In an interview with Capitol Download’s Susan Page on Wednesday Air Force Secretary Deborah Lee James said that the ban on transgender troops is likely to be reassessed in the near future and that she believes it should be lifted.
Times Change. [The current policy] is likely to come under review in the next year or so.
From my point of view, anyone who is capable of accomplishing the job should be able to serve.
You know, I think that is likely to come under review in the next year or so. So I think we should stand by, and times change, and we’ll just have to see what happens there.
James is the first secretary of a branch of the armed forces to openly support the idea of ending the ban on transgender troops.
The Williams Institute has estimated that there are currently about 15,500 transgender people now serving in the US military.
Conservative forces say allowing transgender troops to serve openly would create complications on issues of housing and health care.
Aaron Belkin of The Palm Center called James’ remarks a positive step.
President Obama is the commander in chief and is ultimately responsible for setting policy, and it is imperative for him to clarify his position as well.
[James’ remarks] provide further proof that it is only a question of when, not if, the outdated, discriminatory ban on transgender troops will be lifted.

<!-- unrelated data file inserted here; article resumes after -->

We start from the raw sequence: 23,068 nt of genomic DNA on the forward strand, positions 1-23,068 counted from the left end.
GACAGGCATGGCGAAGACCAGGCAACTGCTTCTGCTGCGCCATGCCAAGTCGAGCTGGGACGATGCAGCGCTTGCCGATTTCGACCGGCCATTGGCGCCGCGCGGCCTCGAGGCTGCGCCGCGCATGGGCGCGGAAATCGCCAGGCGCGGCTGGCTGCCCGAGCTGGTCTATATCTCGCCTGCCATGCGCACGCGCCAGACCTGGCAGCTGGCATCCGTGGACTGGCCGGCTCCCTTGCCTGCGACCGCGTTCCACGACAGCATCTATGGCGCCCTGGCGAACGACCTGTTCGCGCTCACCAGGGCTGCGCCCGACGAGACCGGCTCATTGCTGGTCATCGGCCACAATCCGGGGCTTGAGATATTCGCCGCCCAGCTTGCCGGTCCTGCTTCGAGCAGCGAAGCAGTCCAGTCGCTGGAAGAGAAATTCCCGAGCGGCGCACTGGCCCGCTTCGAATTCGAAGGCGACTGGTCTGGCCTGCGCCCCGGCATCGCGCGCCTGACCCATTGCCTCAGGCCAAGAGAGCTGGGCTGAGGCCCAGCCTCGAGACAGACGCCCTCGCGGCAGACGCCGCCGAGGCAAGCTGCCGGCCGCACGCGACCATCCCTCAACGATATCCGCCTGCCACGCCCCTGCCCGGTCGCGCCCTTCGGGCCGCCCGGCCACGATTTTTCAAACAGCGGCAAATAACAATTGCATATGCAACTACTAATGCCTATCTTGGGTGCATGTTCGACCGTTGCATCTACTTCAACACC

–Ian Thompson, ACLU
About two dozen transgender people have been dismissed for being transgender in the last two years according to advocates, who also point out that there has been more openness to letting us serve.
I think there’s a false sense of security, and part of that is that everybody involved, from the secretary of defense to me and all these service members, we all know it’s inevitable [that the policy will be changed] and it’s inevitable relatively soon. In the meantime, there’s all these service members who are at great risk.
–Mara Keisling, executive director of the National Center for Transgender Equality
Earlier this year a Palm Center commission led by former Surgeon General Joycelyn Elders and several retired generals found that “transgender service could be lifted in a way that would not be burdensome or exceedingly complex for the military.”
That led in May to Defense Secretary Chuck Hagel’s statement that he was open to a review that could lift the ban. With Hagel’s resignation, the status of such a review has become questionable.
An August change to a Pentagon personnel policy removes at least one layer of blockage to transgender service.
The update – to Defense Department Instruction 1332.18, Disability Evaluation System – provides a loophole for the services to let transgender troops serve instead of requiring administrative separation, the Palm Center says.
The old policy listed transgender identity as a “congenital or developmental defect” that mandated administrative separation.
The instruction issued Aug. 5 drops that provision, which the activists, including three retired flag or general officers, representatives from the ACLU, the Transgender American Veterans Association and others, say means the services now can discharge individuals with perceived defects only if those defects interfere with their performance or duty assignment.
By this new regulation, the Pentagon has gotten out of the business of deciding when service members are fit or unfit for duty, and that’s a big policy change.